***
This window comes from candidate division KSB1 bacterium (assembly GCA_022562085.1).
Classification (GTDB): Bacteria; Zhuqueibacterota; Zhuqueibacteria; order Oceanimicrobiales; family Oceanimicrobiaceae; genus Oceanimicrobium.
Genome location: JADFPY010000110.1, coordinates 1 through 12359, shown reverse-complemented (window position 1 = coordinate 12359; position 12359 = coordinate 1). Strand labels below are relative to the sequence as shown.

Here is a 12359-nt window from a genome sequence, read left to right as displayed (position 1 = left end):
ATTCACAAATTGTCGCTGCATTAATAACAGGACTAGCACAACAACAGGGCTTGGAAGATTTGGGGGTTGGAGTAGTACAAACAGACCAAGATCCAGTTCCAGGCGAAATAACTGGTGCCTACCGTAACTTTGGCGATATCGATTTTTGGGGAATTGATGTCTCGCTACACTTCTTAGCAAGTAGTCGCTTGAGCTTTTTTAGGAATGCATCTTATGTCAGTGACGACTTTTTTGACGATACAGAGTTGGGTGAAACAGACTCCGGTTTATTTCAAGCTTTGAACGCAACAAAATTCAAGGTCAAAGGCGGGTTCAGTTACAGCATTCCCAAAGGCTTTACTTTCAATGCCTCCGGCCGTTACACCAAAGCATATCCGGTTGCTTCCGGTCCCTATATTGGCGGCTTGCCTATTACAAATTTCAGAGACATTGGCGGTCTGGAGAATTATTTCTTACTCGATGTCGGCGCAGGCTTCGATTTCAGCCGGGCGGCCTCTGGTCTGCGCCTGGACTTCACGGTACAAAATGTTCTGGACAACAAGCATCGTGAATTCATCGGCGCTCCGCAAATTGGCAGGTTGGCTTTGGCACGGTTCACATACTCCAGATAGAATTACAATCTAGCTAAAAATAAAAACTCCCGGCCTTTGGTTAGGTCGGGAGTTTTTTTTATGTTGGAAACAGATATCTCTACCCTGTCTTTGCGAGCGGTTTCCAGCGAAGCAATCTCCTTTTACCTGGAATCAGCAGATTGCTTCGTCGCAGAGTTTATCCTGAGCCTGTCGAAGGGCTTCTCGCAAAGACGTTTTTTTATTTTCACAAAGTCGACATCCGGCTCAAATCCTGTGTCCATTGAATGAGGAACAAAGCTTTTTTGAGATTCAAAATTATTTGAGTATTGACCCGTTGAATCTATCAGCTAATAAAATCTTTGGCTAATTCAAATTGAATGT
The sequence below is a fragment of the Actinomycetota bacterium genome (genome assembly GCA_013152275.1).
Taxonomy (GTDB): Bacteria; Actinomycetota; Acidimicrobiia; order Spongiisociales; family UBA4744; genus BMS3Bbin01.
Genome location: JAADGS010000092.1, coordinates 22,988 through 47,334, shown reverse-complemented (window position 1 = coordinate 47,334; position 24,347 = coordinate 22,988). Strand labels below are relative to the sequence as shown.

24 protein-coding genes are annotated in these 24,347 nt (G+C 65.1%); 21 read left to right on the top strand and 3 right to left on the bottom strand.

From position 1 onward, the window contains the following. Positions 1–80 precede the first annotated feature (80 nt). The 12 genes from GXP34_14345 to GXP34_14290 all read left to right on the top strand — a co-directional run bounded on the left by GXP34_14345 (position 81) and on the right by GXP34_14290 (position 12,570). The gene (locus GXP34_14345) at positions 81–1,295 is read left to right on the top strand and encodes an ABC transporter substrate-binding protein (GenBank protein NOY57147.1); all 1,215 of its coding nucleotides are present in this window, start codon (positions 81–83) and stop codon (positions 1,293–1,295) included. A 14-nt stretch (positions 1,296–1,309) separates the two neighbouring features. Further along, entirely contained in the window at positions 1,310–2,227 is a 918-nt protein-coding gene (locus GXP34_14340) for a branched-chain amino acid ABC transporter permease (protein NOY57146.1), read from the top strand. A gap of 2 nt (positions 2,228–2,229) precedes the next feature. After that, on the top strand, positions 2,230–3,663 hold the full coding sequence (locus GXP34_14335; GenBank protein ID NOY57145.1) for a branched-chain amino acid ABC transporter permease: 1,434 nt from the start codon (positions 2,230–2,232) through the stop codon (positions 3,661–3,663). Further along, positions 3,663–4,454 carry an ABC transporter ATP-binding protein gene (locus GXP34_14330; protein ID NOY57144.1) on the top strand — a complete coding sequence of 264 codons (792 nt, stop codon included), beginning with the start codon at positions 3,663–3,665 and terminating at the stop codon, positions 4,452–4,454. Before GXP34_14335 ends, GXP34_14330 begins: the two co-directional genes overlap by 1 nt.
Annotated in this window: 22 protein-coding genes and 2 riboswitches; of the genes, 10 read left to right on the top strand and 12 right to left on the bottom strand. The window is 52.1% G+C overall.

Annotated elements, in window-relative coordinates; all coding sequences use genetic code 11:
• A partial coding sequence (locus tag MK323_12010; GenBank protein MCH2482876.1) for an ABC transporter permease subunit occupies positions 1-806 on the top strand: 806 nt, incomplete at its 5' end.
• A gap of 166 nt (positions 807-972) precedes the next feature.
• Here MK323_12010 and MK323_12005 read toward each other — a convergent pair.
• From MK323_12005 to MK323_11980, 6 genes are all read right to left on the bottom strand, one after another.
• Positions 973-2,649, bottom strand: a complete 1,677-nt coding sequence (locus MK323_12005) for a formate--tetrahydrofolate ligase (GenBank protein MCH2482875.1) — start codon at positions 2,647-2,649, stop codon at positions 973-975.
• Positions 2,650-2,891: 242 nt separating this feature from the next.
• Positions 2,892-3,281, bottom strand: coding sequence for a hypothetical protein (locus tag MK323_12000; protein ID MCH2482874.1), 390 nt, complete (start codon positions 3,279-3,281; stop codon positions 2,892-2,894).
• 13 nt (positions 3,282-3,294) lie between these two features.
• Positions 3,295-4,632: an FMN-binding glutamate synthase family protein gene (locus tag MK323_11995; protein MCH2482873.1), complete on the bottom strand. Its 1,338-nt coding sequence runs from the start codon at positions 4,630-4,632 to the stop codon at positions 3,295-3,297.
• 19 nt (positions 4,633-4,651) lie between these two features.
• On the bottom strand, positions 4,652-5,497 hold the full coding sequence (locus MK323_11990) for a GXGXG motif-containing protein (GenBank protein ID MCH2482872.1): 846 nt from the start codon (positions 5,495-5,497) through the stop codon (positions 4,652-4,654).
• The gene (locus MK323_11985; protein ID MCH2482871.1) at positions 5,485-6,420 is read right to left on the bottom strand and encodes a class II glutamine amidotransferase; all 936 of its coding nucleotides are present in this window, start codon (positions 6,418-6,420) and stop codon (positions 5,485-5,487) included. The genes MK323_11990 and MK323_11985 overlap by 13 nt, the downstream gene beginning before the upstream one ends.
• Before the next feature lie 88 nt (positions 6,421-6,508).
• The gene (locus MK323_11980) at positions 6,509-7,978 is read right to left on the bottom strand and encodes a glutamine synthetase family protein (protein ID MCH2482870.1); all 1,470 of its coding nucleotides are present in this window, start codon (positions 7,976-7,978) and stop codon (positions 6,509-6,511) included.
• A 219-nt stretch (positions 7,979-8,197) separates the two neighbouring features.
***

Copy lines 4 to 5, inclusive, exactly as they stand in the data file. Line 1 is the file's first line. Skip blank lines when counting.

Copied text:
Here is a 12359-nt window from a genome sequence, read left to right as displayed (position 1 = left end):
ATTCACAAATTGTCGCTGCATTAATAACAGGACTAGCACAACAACAGGGCTTGGAAGATTTGGGGGTTGGAGTAGTACAAACAGACCAAGATCCAGTTCCAGGCGAAATAACTGGTGCCTACCGTAACTTTGGCGATATCGATTTTTGGGGAATTGATGTCTCGCTACACTTCTTAGCAAGTAGTCGCTTGAGCTTTTTTAGGAATGCATCTTATGTCAGTGACGACTTTTTTGACGATACAGAGTTGGGTGAAACAGACTCCGGTTTATTTCAAGCTTTGAACGCAACAAAATTCAAGGTCAAAGGCGGGTTCAGTTACAGCATTCCCAAAGGCTTTACTTTCAATGCCTCCGGCCGTTACACCAAAGCATATCCGGTTGCTTCCGGTCCCTATATTGGCGGCTTGCCTATTACAAATTTCAGAGACATTGGCGGTCTGGAGAATTATTTCTTACTCGATGTCGGCGCAGGCTTCGATTTCAGCCGGGCGGCCTCTGGTCTGCGCCTGGACTTCACGGTACAAAATGTTCTGGACAACAAGCATCGTGAATTCATCGGCGCTCCGCAAATTGGCAGGTTGGCTTTGGCACGGTTCACATACTCCAGATAGAATTACAATCTAGCTAAAAATAAAAACTCCCGGCCTTTGGTTAGGTCGGGAGTTTTTTTTATGTTGGAAACAGATATCTCTACCCTGTCTTTGCGAGCGGTTTCCAGCGAAGCAATCTCCTTTTACCTGGAATCAGCAGATTGCTTCGTCGCAGAGTTTATCCTGAGCCTGTCGAAGGGCTTCTCGCAAAGACGTTTTTTTATTTTCACAAAGTCGACATCCGGCTCAAATCCTGTGTCCATTGAATGAGGAACAAAGCTTTTTTGAGATTCAAAATTATTTGAGTATTGACCCGTTGAATCTATCAGCTAATAAAATCTTTGGCTAATTCAAATTGAATGT